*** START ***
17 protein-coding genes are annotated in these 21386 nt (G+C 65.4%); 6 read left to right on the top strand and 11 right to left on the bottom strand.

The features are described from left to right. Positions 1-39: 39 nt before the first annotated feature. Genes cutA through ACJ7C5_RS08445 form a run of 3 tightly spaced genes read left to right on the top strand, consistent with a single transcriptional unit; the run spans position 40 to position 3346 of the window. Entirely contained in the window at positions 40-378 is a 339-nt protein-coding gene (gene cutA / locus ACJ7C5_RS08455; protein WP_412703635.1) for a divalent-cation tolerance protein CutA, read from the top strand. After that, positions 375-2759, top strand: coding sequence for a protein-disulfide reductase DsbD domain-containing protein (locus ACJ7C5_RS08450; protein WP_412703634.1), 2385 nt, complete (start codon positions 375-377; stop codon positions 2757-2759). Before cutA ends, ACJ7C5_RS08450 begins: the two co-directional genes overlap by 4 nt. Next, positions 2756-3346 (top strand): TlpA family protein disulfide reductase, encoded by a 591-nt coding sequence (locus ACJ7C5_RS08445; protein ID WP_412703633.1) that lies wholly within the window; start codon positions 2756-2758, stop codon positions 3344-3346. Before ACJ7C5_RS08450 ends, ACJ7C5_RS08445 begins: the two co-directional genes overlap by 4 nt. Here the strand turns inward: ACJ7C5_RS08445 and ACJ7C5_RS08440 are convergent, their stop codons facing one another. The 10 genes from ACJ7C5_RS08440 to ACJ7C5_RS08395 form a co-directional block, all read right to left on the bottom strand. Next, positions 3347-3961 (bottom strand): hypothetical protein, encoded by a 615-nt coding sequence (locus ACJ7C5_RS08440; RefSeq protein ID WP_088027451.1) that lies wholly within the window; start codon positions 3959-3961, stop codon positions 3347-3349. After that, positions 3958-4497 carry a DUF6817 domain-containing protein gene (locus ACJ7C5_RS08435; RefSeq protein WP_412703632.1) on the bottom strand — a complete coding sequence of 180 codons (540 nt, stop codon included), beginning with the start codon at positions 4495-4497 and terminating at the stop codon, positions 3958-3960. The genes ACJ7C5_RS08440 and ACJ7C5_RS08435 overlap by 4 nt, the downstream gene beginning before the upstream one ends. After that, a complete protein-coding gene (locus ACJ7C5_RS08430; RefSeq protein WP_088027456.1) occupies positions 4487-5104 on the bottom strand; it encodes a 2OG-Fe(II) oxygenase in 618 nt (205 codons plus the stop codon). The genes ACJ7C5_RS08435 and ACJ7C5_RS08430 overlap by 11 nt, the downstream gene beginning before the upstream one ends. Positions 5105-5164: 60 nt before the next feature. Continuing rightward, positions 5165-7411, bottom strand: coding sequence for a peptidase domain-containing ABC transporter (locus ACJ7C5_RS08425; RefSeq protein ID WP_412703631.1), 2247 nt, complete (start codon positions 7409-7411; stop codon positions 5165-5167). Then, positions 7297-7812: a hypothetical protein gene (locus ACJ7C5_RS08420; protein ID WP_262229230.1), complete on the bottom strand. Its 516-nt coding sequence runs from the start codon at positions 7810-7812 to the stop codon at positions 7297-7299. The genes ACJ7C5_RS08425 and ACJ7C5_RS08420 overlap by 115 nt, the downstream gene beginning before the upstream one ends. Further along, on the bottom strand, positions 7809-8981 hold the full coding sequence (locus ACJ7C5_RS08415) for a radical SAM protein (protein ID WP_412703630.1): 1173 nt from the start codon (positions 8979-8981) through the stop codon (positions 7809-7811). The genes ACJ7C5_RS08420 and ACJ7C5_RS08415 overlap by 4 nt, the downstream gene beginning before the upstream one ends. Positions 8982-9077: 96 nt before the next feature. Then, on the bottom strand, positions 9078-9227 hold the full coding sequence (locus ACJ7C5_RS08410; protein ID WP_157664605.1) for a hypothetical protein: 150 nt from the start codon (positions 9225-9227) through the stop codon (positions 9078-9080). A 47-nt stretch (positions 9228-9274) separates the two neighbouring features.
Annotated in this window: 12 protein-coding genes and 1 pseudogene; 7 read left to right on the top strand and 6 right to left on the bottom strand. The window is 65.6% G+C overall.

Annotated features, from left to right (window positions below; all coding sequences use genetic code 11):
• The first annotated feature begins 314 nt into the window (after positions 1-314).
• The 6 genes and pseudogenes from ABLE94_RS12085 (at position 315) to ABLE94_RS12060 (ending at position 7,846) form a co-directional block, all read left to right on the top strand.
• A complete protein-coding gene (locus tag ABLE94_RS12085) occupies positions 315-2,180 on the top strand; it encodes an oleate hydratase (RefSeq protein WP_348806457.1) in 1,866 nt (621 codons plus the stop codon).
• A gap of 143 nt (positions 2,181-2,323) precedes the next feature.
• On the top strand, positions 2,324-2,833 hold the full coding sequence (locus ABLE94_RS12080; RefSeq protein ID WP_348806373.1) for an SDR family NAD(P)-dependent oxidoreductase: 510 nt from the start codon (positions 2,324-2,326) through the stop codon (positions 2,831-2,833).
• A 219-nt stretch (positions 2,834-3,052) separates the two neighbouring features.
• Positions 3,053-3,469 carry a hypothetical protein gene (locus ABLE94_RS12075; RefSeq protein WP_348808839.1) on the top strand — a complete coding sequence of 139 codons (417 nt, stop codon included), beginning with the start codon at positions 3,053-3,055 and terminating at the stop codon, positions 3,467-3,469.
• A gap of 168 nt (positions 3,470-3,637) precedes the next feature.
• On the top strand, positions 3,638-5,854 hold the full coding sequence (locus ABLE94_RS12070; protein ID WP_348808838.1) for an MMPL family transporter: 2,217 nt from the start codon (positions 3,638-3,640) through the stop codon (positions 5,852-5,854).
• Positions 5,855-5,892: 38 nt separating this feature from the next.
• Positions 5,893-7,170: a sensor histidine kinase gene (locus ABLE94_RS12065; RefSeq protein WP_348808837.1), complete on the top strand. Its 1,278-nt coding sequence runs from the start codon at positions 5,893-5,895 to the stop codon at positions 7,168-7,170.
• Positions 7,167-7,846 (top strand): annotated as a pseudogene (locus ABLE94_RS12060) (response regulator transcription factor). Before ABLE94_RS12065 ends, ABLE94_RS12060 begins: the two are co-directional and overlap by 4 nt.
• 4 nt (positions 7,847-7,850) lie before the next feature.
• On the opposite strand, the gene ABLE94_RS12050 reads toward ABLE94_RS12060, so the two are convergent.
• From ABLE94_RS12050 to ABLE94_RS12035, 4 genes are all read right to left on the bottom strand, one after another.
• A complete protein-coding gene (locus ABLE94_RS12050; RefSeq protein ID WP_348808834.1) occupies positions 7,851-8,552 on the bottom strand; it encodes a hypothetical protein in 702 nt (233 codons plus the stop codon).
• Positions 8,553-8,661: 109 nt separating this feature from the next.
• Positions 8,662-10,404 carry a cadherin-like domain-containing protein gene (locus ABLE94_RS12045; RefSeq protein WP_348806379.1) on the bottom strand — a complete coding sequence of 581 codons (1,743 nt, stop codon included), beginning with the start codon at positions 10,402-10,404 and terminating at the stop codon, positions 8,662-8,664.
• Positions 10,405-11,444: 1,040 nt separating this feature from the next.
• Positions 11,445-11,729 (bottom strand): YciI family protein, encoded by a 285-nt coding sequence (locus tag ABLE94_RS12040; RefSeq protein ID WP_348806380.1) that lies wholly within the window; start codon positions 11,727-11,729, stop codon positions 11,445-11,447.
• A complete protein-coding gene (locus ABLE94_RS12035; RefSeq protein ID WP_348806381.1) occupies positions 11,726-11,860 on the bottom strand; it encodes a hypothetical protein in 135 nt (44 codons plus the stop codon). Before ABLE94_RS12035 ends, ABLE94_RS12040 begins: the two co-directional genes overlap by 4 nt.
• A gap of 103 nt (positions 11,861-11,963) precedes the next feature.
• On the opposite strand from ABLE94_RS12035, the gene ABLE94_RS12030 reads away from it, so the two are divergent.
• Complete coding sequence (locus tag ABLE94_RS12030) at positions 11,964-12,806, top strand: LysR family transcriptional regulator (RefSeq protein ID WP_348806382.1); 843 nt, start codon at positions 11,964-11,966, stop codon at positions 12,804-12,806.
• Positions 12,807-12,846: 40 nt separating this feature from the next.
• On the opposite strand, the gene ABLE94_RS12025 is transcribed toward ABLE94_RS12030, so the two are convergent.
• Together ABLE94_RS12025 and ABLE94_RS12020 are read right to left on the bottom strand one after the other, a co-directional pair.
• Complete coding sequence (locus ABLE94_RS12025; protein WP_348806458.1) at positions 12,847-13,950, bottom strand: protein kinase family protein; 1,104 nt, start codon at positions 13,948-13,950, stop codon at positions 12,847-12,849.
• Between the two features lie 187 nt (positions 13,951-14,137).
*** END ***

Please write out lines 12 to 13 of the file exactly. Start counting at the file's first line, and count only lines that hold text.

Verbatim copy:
• A gap of 168 nt (positions 3,470-3,637) precedes the next feature.
• On the top strand, positions 3,638-5,854 hold the full coding sequence (locus ABLE94_RS12070; protein ID WP_348808838.1) for an MMPL family transporter: 2,217 nt from the start codon (positions 3,638-3,640) through the stop codon (positions 5,852-5,854).